65 km long by 45 km wide, with a surface area of 720 square miles, Mauritius is situated 855km east of Madagascar and over 1800 km from the African coast. The island’s relief is composed essentially sea shores and a central plateau with maximum altitudes of 600 meters, a number of ranges and craters of dead volcanos. The highest point on the island is the summit of the Piton de la Riviere Noire (827 m). All around the island are white sandy beaches, surrounded by lagoons, protected by an important coral reef. The main towns are Port-Louis ( the capital), Beau-Bassin/Rose-Hill, Quatres Bornes, Vacoas/Phoenix, Curepipe.
Arab traders had known about the island since the 10th century, but it was the Dutch who named it, after Maurice Prince of Orange and count of Nassau. They arrived in 1598 and introduced sugar cane – fields upon fields of which still blanket the island. They also brought tobacco.
The descendants of the first inhabitant from Africa are the Creole people whose music, dancing ( the Sega is a fiery dance that must be experienced ), cuisine and smiling faces are integral to modern Mauritius – along with those of Indian, French, British and Chinese heritage, creating a unique and fascinating ethnic mix.
Mauritius has “belonged” to the Dutch, then French, then British before being granted independence in 1968 and officially becoming a republic in 1992. This breathtaking, isolated island is a dream destination – volcanic peaks in the interior looming over miles of ancient palm forest and sugar cane plantations, with hundreds of kilometres of the unspoilt reef as your aquatic playground. Resorts here mercifully adhere to a rule preventing them building higher than the palm trees, melding into the beauty of the natural environment. This is a remote destination – and yet so accessible.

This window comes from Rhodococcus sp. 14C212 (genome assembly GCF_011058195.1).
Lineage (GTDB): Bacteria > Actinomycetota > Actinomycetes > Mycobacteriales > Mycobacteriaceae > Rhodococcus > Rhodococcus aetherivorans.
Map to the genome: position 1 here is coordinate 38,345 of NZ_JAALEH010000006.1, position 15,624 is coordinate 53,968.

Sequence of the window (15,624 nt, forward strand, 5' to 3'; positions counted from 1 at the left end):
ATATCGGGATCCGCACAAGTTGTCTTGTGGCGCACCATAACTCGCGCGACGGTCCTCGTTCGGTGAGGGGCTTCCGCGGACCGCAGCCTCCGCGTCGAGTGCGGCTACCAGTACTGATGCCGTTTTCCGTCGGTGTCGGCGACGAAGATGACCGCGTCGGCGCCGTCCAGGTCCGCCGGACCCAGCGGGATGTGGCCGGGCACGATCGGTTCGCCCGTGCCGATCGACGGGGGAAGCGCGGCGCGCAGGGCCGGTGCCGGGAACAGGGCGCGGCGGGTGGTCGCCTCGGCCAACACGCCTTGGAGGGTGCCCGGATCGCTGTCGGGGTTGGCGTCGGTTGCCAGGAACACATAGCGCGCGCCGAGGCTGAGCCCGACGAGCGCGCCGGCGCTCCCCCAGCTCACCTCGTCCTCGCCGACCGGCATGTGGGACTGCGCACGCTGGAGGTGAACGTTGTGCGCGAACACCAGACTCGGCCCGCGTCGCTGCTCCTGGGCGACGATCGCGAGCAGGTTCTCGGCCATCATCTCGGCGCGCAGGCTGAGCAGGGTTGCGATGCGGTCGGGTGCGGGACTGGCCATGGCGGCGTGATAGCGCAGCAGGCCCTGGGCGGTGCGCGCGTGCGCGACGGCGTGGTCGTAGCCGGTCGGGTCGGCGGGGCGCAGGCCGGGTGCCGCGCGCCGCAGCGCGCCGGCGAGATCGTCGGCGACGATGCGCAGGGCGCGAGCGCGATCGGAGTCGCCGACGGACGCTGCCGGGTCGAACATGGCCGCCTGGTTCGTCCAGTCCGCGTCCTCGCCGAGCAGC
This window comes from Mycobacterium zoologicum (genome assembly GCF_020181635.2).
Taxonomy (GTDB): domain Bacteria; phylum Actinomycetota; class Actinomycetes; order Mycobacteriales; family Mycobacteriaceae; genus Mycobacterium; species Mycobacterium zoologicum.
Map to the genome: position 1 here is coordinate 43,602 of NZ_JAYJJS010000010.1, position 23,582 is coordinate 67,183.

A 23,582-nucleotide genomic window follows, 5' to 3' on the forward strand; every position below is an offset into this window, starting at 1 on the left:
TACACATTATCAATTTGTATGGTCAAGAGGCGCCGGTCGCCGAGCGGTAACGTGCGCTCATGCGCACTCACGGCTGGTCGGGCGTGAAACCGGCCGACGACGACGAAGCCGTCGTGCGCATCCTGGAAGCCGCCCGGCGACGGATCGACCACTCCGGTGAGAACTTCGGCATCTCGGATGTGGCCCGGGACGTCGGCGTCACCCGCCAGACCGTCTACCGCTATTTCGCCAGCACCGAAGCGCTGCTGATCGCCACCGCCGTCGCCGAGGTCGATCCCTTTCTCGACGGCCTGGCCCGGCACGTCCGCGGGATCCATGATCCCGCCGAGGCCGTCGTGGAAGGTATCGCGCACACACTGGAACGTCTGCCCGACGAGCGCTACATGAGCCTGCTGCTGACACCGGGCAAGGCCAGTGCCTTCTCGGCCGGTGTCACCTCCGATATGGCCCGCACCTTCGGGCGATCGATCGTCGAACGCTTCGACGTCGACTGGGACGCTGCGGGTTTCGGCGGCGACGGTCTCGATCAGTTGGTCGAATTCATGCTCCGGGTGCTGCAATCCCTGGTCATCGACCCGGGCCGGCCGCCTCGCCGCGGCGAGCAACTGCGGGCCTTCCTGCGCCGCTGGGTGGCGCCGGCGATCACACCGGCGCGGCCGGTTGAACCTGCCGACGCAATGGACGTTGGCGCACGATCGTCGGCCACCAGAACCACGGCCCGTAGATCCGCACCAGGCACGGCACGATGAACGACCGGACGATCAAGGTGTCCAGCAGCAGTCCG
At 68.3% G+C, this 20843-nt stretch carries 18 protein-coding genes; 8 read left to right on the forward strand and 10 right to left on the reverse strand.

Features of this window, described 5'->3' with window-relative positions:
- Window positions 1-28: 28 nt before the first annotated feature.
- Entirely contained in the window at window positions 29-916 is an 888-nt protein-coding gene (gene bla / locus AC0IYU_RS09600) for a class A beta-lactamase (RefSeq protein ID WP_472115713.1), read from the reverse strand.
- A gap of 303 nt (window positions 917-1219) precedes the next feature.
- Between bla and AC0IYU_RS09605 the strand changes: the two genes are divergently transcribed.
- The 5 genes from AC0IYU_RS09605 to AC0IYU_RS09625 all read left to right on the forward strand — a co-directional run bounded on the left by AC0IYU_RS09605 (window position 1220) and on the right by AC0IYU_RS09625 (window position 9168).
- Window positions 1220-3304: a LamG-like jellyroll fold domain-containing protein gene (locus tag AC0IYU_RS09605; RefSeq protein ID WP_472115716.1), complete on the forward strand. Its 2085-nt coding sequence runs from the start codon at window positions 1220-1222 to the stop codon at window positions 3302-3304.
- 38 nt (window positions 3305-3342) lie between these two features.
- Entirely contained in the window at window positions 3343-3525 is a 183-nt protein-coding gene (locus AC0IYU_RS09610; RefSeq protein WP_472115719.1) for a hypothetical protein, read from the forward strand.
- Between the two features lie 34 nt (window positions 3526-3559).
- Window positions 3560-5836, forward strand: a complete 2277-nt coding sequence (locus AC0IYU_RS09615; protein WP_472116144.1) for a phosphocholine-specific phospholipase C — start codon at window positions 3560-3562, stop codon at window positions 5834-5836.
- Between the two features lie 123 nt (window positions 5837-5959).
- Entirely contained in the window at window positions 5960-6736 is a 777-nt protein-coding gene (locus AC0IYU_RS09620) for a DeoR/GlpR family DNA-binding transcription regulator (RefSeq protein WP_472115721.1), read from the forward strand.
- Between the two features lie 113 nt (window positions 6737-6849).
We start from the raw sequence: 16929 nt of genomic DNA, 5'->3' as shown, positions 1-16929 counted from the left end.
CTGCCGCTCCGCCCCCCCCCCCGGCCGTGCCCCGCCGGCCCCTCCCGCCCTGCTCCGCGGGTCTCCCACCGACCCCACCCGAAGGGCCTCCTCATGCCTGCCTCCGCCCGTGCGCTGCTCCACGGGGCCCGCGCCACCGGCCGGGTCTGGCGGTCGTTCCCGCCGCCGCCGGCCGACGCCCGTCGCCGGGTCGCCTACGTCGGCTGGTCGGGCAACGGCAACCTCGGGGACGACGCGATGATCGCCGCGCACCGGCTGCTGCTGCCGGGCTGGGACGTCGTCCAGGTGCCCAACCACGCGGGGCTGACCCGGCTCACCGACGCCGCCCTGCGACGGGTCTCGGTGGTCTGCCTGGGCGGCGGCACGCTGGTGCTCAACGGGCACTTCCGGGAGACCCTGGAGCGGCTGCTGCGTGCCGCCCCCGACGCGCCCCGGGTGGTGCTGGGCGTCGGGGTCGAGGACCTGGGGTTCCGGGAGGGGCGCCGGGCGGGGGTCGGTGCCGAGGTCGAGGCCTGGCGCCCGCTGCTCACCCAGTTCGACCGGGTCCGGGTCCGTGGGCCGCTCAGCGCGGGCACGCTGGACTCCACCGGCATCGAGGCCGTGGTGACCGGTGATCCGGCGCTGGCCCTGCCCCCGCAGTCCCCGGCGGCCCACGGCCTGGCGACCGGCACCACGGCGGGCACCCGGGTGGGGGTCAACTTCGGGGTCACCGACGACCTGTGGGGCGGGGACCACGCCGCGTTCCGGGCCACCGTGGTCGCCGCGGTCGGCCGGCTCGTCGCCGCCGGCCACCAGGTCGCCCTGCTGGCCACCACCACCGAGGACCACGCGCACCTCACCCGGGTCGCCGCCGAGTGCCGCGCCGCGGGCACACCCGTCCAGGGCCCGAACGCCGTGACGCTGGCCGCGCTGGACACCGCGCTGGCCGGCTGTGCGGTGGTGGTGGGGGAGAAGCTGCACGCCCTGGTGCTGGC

Agriculture has always been the backbone of Mauritian economy. Up until recent times, sugar cane was the mainstay , and even today it covers 40% of the island’s surface area, yielding an annual harvest of 600 to 850,000 tonnes, from June to November. Another economic growth sector is Tourism. Its regular expansion means hotel construction and new air links, and tourism now employs 15000 people. Today however the leading economic field is industrial development. High-tech industries are developing alongside the already well-established textile industries. The whole area is served by an offshore banking centre and a duty-free port for warehousing and transit of merchandise.
There is an extraordinary diversity, Indians, Creoles, Mohammedans, Europeans, Chinese, English, a mixture of races. The Mauritians are courteous and very hospitable. There are around 1,200,000 inhabitants on the island.
Religions: Christianism, Hinduism, Islam and many others.
The inhabitants of Mauritius represent many different cultures, all of whom have their ceremonies and religious feast days. The Hindu ceremonies are the most spectacular ( walking on burning coals) and take place from October to March. The traditional music is the Sega inspired by the African dances. Local food , like the island itself, is diversified and spicy which you will discover through Hotels Constance culinary spirit
English is the official language although everyone also speaks French. Creole is fluently spoken.
The average temperature is 27º centigrade during the day and rarely under 20º at night. They are two seasons. Hot from November to April. Warm from may to October. One finds micro-climate everywhere and rainy weather on the central plateau.
- Port Louis
- Sir Seewoosagur Ramgoolam Botanical Gardens
- Moka Town & Around
- Curepipe & Environs